Auburn’s former West Middle School to be converted into apartments

Local News

The city of Auburn will soon have 59 new apartments by way of a $20.2 million project converting the vacant West Middle School.

Gov. Andrew Cuomo made the announcement today and added that 20 of the apartments will be designated for single adults who receive services from the New York State Office of Mental Health.

“This project will provide safe and affordable homes for vulnerable, low-income Auburn residents, as well as an opportunity for individuals with special needs to live independently,” Cuomo said. “No one should be left without a roof over their heads and this project will bring us one step closer to ensuring every New Yorker has the opportunity to have a safe, decent and affordable place to call home.”

The former West Middle School building, which has been closed since 2012, will transform it into a three-story residential building.

The former school’s auditorium will remain intact and will be available to the public for events.

This isn’t the first time an Auburn school building has been re-purposed.

“The old Central High, which is behind the Holiday Inn or the Hilton Garden Inn, that (was) turned into a medical facility over the last 10 to 15 years so–that’s been a big improvement to our community,” said Auburn Mayor Mike Quill.

Now, Quill says the former West Middle School is part of that improvement.

Those involved with the project say this is a win-win for the city of Auburn

“Preservation of this school was a concern for the city of Auburn.  Many residents were sad to see the school close and were worried about an eye sore developing in front of their homes,” said Sue Kimmel, President of Two Plus Four management and construction. “The City of Auburn was able to place the building back on the tax rolls, the school district was able to sell a building no longer needed, and with the use of Historic Tax Credits the building was preserved.”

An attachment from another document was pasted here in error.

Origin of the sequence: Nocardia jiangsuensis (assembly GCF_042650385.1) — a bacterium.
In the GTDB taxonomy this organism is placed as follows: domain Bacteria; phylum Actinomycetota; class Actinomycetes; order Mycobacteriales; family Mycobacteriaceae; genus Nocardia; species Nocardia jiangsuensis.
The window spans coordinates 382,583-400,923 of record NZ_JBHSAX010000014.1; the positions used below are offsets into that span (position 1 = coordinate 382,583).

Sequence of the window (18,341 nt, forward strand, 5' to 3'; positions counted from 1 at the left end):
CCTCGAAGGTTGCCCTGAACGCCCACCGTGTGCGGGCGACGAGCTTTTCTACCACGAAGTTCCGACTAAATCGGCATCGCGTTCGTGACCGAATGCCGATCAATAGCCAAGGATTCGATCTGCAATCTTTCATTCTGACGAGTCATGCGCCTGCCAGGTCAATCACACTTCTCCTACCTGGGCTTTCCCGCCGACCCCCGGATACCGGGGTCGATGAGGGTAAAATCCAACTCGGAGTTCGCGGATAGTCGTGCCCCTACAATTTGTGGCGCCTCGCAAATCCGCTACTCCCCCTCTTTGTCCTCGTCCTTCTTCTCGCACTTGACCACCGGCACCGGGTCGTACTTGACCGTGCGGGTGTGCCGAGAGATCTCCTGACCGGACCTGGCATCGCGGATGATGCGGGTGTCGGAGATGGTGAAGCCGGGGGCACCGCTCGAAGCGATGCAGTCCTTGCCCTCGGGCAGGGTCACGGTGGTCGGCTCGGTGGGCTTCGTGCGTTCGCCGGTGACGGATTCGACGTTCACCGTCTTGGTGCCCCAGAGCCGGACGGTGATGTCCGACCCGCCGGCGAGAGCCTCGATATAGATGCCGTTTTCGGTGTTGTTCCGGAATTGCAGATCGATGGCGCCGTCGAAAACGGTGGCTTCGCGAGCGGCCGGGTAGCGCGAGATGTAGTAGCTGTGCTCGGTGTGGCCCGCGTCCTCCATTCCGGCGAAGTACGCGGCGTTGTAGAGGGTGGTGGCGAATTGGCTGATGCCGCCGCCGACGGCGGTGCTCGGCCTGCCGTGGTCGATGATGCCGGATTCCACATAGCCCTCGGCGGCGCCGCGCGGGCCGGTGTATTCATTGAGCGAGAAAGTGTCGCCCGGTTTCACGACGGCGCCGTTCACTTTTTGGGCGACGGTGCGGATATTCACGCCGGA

Fellow lifelong neighbors in Auburn have three words for the proposal:“Let’s do it.”

“You don’t throw away a building that’s got tremendous possibilities, so do it. Do it. In fact, as a senior citizen, maybe I’ll be living there,” said Joe Flanigan, a retired teacher of 32 years. “I never actually taught in that building, but when I was in high school, I did do some summer school things that I needed to do in that building so it did have that little piece of me.”

Lifelong resident Sandy Lent, also a retired school nurse, says the old school building was just renovated before if closed, which is why she is glad to see it used again.

“Beautiful. All new windows – everything,” Lent said. “I think it’s wonderful that this will now be back on the tax rolls and it gives housing for people who need it.”

Along with plans for a new city visitor’s center and the soon-to-be Harriet Tubman National Park, folks in Auburn say this is just the beginning.

“The resurgence of downtown is phenomenal. To go through downtown on a Saturday night or a Friday night – the cars are parked and people coming in and out of the public theater or a restaurant,” Lent shared. “It’s like it was in the 50’s.”

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